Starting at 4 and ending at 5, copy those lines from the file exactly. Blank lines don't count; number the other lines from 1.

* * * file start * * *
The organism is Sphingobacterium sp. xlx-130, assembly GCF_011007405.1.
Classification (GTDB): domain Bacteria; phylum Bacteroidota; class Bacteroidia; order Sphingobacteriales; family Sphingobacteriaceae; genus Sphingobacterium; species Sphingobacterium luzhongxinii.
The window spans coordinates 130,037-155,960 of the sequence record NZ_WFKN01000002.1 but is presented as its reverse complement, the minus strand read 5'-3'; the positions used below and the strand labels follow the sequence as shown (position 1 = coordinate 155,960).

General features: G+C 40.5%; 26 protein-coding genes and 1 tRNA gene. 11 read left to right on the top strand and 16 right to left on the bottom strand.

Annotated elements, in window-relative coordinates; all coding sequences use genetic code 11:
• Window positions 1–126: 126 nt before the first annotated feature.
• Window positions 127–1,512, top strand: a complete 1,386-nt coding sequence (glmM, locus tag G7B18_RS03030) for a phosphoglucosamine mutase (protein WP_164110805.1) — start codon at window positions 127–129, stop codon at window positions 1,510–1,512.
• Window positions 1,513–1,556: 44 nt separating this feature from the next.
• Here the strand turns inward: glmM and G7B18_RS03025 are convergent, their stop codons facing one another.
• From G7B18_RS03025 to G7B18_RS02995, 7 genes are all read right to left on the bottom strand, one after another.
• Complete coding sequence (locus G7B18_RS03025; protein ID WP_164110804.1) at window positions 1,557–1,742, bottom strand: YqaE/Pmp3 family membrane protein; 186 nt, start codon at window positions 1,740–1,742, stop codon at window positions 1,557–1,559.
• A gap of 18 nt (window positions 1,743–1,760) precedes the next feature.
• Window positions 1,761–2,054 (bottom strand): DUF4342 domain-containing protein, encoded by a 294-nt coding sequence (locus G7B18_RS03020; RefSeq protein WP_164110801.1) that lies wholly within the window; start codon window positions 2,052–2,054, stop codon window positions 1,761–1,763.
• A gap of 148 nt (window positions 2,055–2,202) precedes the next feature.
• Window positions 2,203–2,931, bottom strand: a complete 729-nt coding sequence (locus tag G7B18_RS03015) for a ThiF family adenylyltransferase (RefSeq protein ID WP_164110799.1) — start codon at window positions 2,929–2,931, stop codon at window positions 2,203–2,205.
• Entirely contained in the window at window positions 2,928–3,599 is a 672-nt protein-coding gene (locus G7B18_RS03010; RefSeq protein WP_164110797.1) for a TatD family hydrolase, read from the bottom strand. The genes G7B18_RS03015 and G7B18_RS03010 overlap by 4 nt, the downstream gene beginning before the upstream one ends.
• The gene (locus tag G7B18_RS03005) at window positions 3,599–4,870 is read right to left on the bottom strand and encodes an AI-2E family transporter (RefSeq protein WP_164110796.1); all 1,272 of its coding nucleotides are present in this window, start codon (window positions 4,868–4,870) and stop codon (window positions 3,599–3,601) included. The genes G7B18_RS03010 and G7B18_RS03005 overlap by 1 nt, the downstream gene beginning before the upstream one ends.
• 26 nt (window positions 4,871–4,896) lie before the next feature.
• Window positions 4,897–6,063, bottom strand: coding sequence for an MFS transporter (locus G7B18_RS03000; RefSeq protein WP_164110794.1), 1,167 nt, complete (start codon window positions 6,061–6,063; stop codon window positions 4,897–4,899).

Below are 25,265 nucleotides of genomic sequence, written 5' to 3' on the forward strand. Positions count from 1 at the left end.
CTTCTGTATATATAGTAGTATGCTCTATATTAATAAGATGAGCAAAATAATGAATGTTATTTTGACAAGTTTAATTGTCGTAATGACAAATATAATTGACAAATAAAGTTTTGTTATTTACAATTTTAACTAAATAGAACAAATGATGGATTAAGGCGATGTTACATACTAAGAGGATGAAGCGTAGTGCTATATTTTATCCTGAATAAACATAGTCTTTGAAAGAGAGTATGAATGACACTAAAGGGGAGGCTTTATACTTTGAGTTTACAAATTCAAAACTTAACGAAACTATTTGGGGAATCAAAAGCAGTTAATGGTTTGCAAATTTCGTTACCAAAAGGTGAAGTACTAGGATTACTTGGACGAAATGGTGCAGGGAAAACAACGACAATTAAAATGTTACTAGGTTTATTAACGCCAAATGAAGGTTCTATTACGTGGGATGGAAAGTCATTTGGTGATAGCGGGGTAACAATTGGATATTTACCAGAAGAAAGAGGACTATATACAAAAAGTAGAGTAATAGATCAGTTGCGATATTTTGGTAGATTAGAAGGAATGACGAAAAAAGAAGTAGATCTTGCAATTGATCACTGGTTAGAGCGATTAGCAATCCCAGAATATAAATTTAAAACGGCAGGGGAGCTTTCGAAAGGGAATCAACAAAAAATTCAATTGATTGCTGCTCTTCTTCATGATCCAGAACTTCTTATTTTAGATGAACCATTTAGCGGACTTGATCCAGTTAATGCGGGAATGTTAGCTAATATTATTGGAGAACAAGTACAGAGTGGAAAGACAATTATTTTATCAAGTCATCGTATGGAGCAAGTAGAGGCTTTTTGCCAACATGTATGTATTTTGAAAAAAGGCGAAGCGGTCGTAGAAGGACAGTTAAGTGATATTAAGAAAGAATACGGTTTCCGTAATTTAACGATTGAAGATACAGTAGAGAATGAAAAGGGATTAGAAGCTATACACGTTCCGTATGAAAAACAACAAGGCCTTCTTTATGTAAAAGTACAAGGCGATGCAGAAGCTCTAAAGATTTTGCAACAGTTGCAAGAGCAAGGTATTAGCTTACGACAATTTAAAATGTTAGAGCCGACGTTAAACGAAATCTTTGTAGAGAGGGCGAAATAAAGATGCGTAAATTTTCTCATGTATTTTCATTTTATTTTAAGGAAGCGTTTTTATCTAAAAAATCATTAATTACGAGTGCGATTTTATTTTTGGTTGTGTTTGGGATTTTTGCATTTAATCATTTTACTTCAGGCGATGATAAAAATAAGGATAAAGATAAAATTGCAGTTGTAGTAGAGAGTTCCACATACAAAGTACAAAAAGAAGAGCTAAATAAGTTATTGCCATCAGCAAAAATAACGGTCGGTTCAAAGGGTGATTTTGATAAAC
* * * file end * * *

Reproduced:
General features: G+C 40.5%; 26 protein-coding genes and 1 tRNA gene. 11 read left to right on the top strand and 16 right to left on the bottom strand.

Annotated elements, in window-relative coordinates; all coding sequences use genetic code 11: